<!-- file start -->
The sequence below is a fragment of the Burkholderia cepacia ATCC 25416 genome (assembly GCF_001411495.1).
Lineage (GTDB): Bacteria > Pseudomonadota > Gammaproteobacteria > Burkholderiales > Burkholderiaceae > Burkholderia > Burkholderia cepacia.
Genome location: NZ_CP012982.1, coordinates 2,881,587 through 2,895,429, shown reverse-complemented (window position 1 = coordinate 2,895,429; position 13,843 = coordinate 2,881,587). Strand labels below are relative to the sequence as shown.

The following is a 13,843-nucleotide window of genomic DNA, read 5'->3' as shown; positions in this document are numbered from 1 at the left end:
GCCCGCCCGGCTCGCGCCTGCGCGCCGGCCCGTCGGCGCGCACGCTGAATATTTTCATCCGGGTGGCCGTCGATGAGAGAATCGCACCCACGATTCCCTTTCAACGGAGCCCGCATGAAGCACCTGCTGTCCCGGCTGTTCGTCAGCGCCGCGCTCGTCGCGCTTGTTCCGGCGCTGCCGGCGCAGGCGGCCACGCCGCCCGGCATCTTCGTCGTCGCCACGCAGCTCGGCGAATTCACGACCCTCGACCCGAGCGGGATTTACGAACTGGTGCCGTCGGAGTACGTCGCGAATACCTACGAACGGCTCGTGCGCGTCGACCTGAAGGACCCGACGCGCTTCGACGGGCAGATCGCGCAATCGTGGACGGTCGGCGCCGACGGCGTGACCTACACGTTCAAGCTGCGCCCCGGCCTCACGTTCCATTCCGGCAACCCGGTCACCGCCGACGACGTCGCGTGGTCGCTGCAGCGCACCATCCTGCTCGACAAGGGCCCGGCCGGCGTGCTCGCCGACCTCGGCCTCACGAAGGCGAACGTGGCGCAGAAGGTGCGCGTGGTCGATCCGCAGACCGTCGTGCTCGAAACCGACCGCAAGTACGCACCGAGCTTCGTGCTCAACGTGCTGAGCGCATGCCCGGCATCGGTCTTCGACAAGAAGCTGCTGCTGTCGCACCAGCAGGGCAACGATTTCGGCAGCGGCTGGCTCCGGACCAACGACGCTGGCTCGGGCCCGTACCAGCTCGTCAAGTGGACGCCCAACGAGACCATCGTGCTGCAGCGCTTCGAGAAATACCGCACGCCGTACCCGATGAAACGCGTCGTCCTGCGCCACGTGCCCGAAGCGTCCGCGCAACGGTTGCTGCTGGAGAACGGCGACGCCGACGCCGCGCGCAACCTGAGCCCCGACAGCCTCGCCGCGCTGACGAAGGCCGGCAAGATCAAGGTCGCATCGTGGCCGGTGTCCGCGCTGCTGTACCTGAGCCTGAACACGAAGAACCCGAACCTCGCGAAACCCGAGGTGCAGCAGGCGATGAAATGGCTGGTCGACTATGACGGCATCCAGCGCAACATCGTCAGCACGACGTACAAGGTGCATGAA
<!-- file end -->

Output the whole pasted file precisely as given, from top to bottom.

The sequence below is a fragment of the Burkholderia cepacia ATCC 25416 genome (assembly GCF_001411495.1).
Lineage (GTDB): Bacteria > Pseudomonadota > Gammaproteobacteria > Burkholderiales > Burkholderiaceae > Burkholderia > Burkholderia cepacia.
Genome location: NZ_CP012982.1, coordinates 2,881,587 through 2,895,429, shown reverse-complemented (window position 1 = coordinate 2,895,429; position 13,843 = coordinate 2,881,587). Strand labels below are relative to the sequence as shown.

The following is a 13,843-nucleotide window of genomic DNA, read 5'->3' as shown; positions in this document are numbered from 1 at the left end:
GCCCGCCCGGCTCGCGCCTGCGCGCCGGCCCGTCGGCGCGCACGCTGAATATTTTCATCCGGGTGGCCGTCGATGAGAGAATCGCACCCACGATTCCCTTTCAACGGAGCCCGCATGAAGCACCTGCTGTCCCGGCTGTTCGTCAGCGCCGCGCTCGTCGCGCTTGTTCCGGCGCTGCCGGCGCAGGCGGCCACGCCGCCCGGCATCTTCGTCGTCGCCACGCAGCTCGGCGAATTCACGACCCTCGACCCGAGCGGGATTTACGAACTGGTGCCGTCGGAGTACGTCGCGAATACCTACGAACGGCTCGTGCGCGTCGACCTGAAGGACCCGACGCGCTTCGACGGGCAGATCGCGCAATCGTGGACGGTCGGCGCCGACGGCGTGACCTACACGTTCAAGCTGCGCCCCGGCCTCACGTTCCATTCCGGCAACCCGGTCACCGCCGACGACGTCGCGTGGTCGCTGCAGCGCACCATCCTGCTCGACAAGGGCCCGGCCGGCGTGCTCGCCGACCTCGGCCTCACGAAGGCGAACGTGGCGCAGAAGGTGCGCGTGGTCGATCCGCAGACCGTCGTGCTCGAAACCGACCGCAAGTACGCACCGAGCTTCGTGCTCAACGTGCTGAGCGCATGCCCGGCATCGGTCTTCGACAAGAAGCTGCTGCTGTCGCACCAGCAGGGCAACGATTTCGGCAGCGGCTGGCTCCGGACCAACGACGCTGGCTCGGGCCCGTACCAGCTCGTCAAGTGGACGCCCAACGAGACCATCGTGCTGCAGCGCTTCGAGAAATACCGCACGCCGTACCCGATGAAACGCGTCGTCCTGCGCCACGTGCCCGAAGCGTCCGCGCAACGGTTGCTGCTGGAGAACGGCGACGCCGACGCCGCGCGCAACCTGAGCCCCGACAGCCTCGCCGCGCTGACGAAGGCCGGCAAGATCAAGGTCGCATCGTGGCCGGTGTCCGCGCTGCTGTACCTGAGCCTGAACACGAAGAACCCGAACCTCGCGAAACCCGAGGTGCAGCAGGCGATGAAATGGCTGGTCGACTATGACGGCATCCAGCGCAACATCGTCAGCACGACGTACAAGGTGCATGAA